Successful project managers, in order to achieve stated objectives and maximize the potential of a project, must take four basic elements of the project into consideration on a daily basis. These considerations are interrelated, must be managed as a whole, and must be managed efficiently to ensure that the project will come in on time and on budget. The four elements to be managed are:
- Resources – Resources include team members, capital equipment, and materials required for the project’s completion. Management of resources is not limited to those which are already on-site. This also includes making sure that resources are delivered on time and available when needed.
- Time – Managing time successfully results in the project staying on schedule which, in turn, gives the project the best chance to be completed on budget.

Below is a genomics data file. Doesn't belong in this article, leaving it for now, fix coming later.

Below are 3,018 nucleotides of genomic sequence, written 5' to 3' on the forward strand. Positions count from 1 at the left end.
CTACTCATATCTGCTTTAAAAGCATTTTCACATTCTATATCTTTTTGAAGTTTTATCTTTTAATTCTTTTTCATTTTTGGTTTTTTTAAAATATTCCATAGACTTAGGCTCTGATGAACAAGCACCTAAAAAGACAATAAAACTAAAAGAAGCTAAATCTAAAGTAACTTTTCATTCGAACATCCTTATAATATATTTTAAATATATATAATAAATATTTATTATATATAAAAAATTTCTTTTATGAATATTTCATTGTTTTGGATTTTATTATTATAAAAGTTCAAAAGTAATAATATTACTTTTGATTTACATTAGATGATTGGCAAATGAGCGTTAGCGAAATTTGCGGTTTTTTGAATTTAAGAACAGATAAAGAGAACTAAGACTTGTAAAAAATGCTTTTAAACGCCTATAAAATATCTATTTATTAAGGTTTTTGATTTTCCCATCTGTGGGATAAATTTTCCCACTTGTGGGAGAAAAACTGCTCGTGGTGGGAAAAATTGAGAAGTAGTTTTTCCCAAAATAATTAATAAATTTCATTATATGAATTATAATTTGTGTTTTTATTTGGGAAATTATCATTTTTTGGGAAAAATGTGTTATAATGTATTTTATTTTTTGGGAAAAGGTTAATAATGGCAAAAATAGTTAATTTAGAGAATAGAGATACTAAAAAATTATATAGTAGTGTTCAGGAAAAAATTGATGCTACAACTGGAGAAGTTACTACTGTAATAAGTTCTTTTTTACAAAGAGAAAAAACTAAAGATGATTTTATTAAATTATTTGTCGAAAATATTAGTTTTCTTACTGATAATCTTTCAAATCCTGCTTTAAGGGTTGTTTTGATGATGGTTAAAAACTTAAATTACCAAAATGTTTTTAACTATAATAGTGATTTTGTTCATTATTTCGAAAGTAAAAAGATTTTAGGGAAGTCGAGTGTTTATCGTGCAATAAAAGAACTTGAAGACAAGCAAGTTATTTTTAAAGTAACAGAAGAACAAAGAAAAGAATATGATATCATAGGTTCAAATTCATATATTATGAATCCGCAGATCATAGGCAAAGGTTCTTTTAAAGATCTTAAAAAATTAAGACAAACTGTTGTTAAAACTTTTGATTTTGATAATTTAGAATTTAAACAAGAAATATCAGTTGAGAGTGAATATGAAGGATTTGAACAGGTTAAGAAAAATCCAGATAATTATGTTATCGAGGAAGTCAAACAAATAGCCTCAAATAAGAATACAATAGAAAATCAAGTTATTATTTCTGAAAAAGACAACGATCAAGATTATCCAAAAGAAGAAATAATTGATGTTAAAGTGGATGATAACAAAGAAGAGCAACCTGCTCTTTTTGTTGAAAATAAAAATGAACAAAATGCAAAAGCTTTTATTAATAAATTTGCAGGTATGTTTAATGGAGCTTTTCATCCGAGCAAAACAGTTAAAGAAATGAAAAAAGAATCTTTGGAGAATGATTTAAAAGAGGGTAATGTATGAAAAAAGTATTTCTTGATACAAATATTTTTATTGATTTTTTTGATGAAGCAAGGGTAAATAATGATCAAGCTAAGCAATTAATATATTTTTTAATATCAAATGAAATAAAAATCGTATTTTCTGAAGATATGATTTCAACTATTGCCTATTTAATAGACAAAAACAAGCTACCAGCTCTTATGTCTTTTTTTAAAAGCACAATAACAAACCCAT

- Money – Of the four elements, money and the budget for the project will most likely be the most examined, especially by the project sponsors. Keeping a tight rein on finances while making sure that each phase is fully funded can give the project the best chance of a successful completion.
- Scope – Scope defines the objective of the project as well as the budget required to achieve those objectives.
While the three elements of resources, time, and money typically garner most of project managers’ attention, managing the scope of the project is of utmost importance. “Scope creep” typically occurs when small changes, which are considered manageable or inconsequential, are incorporated into the overall plan of the project. If the changes which expand the scope of the project are few in number and don’t require much in the way of resources, it’s usually not an issue. Problems arise when changes start stacking up. When these changes are approved, it is incumbent upon the project manager to adjust the budget to cover the added time, resources, and money required to complete a new facet of the project.
Experts like Dmitrij Harder and the team at Solvo Group can define project scope and then provide assistance when adjustments in resources, time, and money, need to be made.